Sunday, April 13, 2008
There was a parish in which the parishioners didn’t care much for their pastor. So one day the pastoral council met and discussed what they were going to do. So they decided to approach the pastor and to ask him to step down as pastor. The pastor, however, refused. “I’m the servant of Jesus” he said. “When Jesus tells me to go I’ll leave but until Jesus gives the word, here I stay”. So he did. Week by week his parishioners groaned through the services. Finally one Sunday morning the pastor announced Jesus had given the word - he was moving to another church. So the parishioners rose to their feet and began to sing “What a friend we have in Jesus.”
This Sunday is commonly known as “Good Shepherd Sunday,” since the theme of the Gospel is focused on the Good Shepherd. Even though we heard in the humorous story how the pastor didn’t seem to fit in with the particular parish as a good leader, we must realize that we need to listen to the Good Shepherd. Yes, at times we might not be in agreement but we must be attentive. We must pay attention and hear God’s message in which he uses messengers. On Tuesday our Holy Father will be arriving in our country and he will bring a message to our country and to the world as he will speak at the United Nations. Even though it might be a message that is not easy to take in but it’s to realize that we have to be challenged and try not to focus on what we believe is right but to hear what the messenger brings to us.
This morning/evening in the first reading we heard about the three thousand people who became followers of Christ in one day, as the result of one sermon given by St Peter. After the Apostles received the Holy Spirit in the Upper Room, they went to the Temple to give thanks, and the presence of the Holy Spirit attracted crowds of awestruck pilgrims. Peter stands up and addresses them. He tells them about Christ. And "they were cut to the heart." These were the same crowds who had rejected Jesus just a few weeks earlier. But now the mere mention of his name "cuts them to the heart." Hearing the truth about Christ made them want to follow Christ. But they didn't know how. And so they asked, "What are we to do?" Peter explains that they need to repent and be baptized. They need to decide to give up their self-centered ways, follow Christ's teachings, and receive the sacraments worthily. We are all so familiar with this scene that we can easily overlook the most important thing. The grace of God didn't reach those three thousand people directly.
It reached them, inspired them, changed them, and renewed their very lives, through the mediation of the Apostles, through the preaching, witnessing, and ministry of Christ's chosen messengers. Christianity is not just about "me and Jesus." Christianity is about the whole family of Jesus. It is about his Church, through which Jesus has chosen to make himself known and loved by sinners who need his grace. God works through messengers.
My dear brothers and sisters on this Good Shepherd Sunday we have to understand that ordained ministers (deacons, priests, and bishops) have the authority to preach in the name of Christ and his Church and if are in line with the church and not preaching their own opinion then God is speaking through them. Does that mean that the non-ordained can not be considered God’s messengers? Absolutely not!!! We all can be messengers. To be those people that brings the love of Christ to those that need it. Last week I had the opportunity to present to one of our parish groups about the missionary experience that I and a group of our young parishioners were able to be a part of last summer. As I prepared the presentation it brought back memories of the experience which was incredible but it also reminded me of this situation of a messenger. You believe that by going to a third world country you could bring the message of hope to these people who are living lives that any of us would consider lives that are hopeless but in reality they brought the message of God to us. They brought a message that God loves us and is constantly blessing us. Just imagine these people that don’t have much and encounter many difficulties find the blessings of God in their lives. How many of us would be able to share that same mentality?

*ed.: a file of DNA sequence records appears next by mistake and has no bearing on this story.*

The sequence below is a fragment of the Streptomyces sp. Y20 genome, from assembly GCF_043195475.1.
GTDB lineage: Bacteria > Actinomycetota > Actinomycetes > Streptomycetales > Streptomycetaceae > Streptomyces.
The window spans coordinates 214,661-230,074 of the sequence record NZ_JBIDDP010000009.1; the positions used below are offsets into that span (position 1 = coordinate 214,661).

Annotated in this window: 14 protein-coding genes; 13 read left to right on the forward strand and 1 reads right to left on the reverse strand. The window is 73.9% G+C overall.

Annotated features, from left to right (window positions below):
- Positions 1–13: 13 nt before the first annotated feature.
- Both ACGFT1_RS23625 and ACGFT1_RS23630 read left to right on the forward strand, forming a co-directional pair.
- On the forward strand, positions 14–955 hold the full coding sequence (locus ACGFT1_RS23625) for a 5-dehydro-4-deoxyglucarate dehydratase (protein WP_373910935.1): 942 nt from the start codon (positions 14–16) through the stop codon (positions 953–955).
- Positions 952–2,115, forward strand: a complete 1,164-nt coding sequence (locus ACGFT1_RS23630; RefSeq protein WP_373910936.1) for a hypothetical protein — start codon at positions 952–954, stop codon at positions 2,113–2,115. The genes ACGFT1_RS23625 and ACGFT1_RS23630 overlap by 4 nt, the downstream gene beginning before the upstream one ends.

Pope Gregory said that we should “set out for these pastures where we shall keep joyful festival with so many of our fellow citizens. May the thought of their happiness urge us on! Let us stir up our hearts, rekindle our faith, and long eagerly for what heaven has in store for us. To love thus is to be already on our way. No matter what obstacles we encounter, we must not allow them to turn us aside from the joy of the heavenly feast. Anyone who is determined to reach his destination is not deterred by the roughness of the road that leads to it. Nor must we allow the charm of success to seduce us, or we shall be like a foolish traveler who is so distracted by the pleasant meadows through which he is passing that he forgets where he is going.”
So my dear brothers and sisters on this Good Shepherd Sunday let us be people that are faithful to our call as Catholic Christians and let us always be faithful to the Good Shepherd who is the way, the truth and the life and know that “the Lord is my shepherd, there is nothing I shall want.”